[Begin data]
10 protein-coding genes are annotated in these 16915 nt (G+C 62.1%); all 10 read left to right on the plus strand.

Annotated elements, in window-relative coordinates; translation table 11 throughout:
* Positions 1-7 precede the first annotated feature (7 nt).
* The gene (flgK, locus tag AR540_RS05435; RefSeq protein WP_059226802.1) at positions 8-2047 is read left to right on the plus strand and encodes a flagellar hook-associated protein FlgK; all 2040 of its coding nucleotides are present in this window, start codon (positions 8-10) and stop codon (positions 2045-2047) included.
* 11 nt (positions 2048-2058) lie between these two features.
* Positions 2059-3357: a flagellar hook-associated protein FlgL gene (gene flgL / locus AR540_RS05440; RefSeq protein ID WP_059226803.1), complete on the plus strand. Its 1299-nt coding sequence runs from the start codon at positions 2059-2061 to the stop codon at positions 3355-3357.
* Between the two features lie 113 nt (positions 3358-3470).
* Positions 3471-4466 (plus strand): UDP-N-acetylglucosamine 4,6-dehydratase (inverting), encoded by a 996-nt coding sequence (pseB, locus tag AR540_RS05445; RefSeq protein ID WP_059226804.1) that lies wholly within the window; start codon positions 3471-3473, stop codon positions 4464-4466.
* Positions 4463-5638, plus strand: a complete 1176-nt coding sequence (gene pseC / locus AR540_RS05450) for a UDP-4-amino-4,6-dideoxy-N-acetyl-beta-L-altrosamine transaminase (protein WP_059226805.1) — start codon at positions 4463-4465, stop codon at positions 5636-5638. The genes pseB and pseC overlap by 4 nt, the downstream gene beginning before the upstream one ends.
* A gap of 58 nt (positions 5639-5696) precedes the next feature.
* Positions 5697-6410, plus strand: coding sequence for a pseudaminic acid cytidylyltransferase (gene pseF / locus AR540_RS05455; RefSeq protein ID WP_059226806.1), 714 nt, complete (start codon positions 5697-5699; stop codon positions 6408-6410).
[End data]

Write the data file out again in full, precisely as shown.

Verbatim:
10 protein-coding genes are annotated in these 16915 nt (G+C 62.1%); all 10 read left to right on the plus strand.

Annotated elements, in window-relative coordinates; translation table 11 throughout:
* Positions 1-7 precede the first annotated feature (7 nt).
* The gene (flgK, locus tag AR540_RS05435; RefSeq protein WP_059226802.1) at positions 8-2047 is read left to right on the plus strand and encodes a flagellar hook-associated protein FlgK; all 2040 of its coding nucleotides are present in this window, start codon (positions 8-10) and stop codon (positions 2045-2047) included.
* 11 nt (positions 2048-2058) lie between these two features.
* Positions 2059-3357: a flagellar hook-associated protein FlgL gene (gene flgL / locus AR540_RS05440; RefSeq protein ID WP_059226803.1), complete on the plus strand. Its 1299-nt coding sequence runs from the start codon at positions 2059-2061 to the stop codon at positions 3355-3357.
* Between the two features lie 113 nt (positions 3358-3470).
* Positions 3471-4466 (plus strand): UDP-N-acetylglucosamine 4,6-dehydratase (inverting), encoded by a 996-nt coding sequence (pseB, locus tag AR540_RS05445; RefSeq protein ID WP_059226804.1) that lies wholly within the window; start codon positions 3471-3473, stop codon positions 4464-4466.
* Positions 4463-5638, plus strand: a complete 1176-nt coding sequence (gene pseC / locus AR540_RS05450) for a UDP-4-amino-4,6-dideoxy-N-acetyl-beta-L-altrosamine transaminase (protein WP_059226805.1) — start codon at positions 4463-4465, stop codon at positions 5636-5638. The genes pseB and pseC overlap by 4 nt, the downstream gene beginning before the upstream one ends.
* A gap of 58 nt (positions 5639-5696) precedes the next feature.
* Positions 5697-6410, plus strand: coding sequence for a pseudaminic acid cytidylyltransferase (gene pseF / locus AR540_RS05455; RefSeq protein ID WP_059226806.1), 714 nt, complete (start codon positions 5697-5699; stop codon positions 6408-6410).